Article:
Democratic presidential hopeful Bernie Sanders on Thursday unveiled a $16.3 trillion climate change strategy on a tour of northern California that included meeting families displaced by deadly wildfires and a rally in the state capital Sacramento. The plan would “launch a decade of the Green New Deal”, a 10-year federal “mobilization” that would factor climate change into every policy action from immigration to foreign policy while promising to create 20 million jobs in the process. The U.S. would generate 100% of its electricity from renewable energy by 2030 and achieve “full decarbonization” by 2050, according to the plan.
“We are going to invest massively in wind, solar and other sustainable energies,” Sanders told a cheering crowd that had braved near triple digit temperatures to see him in a downtown Sacramento park. Addressing about 5,000 people inside and outside the park, Sanders accused fossil fuel companies of being willing to destroy the planet for short-term profits. “We cannot turn our backs on this crisis,” Sanders said. “We have got to lead the entire world in a new energy direction.” His plan outlines dozens of policies to aggressively move the United States off fossil fuels in the electricity, transportation and building sectors.
It aims to restore U.S. leadership and financial aid under the Paris Climate Agreement and spend trillions of dollars to assist fossil fuel workers and vulnerable minority communities in the transition to a green economy. It bans the practice of fracking to extract natural gas and oil, the import and export of fossil fuels and sets a moratorium on nuclear power plant license renewals. Sanders’ plan comes a day after Washington state Governor Jay Inslee, who made climate change the centerpiece of his campaign, dropped out of the race for the Democratic party’s nomination to try to unseat Republican Donald Trump as president in 2020.
Starting to think the breakthrough needed will come from a source other than Bill Barr.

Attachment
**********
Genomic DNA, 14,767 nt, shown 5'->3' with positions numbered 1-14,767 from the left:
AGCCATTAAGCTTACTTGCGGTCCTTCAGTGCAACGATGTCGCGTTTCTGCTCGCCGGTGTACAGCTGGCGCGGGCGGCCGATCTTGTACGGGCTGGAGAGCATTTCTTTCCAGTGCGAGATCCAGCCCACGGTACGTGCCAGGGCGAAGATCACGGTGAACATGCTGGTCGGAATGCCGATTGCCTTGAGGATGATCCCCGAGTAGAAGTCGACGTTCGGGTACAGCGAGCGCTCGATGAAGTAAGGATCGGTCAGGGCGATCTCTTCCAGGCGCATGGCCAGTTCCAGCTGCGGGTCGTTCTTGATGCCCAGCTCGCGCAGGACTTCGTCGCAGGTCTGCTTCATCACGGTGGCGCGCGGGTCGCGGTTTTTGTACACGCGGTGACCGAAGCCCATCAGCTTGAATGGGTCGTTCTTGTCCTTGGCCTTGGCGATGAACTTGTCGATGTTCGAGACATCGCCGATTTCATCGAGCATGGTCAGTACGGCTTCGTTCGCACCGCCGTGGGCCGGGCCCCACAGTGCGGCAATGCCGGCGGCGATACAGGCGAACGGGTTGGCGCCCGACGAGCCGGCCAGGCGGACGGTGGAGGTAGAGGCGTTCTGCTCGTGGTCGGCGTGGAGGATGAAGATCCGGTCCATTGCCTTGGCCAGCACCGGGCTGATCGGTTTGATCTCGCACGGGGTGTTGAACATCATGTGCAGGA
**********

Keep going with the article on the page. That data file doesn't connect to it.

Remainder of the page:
As I previously wrote, then-FBI Director Comey’s original draft findings in the Clinton case concluded her transmission of classified emails through an unsecure server was “grossly negligent,” the legal standard supporting a felony charge under the Espionage Act. But the findings were edited and the term changed to “extremely careless,” and Comey chose on his own to announce on July 5, 2016, that he would not seek criminal charges, a decision that the DOJ’s IG concluded had wrongly usurped prosecutors’ authority to make charging decisions. In addition, as I have written, FBI general counsel James Baker believed — almost until the last minute before Comey’s announcement — that Clinton should, in fact, face criminal prosecution, but he was talked out of it.
And in a passage that often gets overlooked by reporters and pundits alike, IG Horowitz concluded in his final report about the Clinton email caper that the anti-Trump biases that FBI agent Strzok and bureau lawyer Lisa Page expressed in text messages may have affected their decision-making to focus more urgently on the now disproven Trump-Russia collusion allegations rather than to finish work on the former secretary of state’s email problems, an investigation code-named Midyear. “In assessing the decision to prioritize the Russia investigation over following up on the Midyear-related investigative lead … we were particularly concerned about text messages sent by Strzok and Page that potentially indicated or created the appearance that investigative decisions they made were impacted by bias or improper considerations,” the Justice’s watchdog wrote.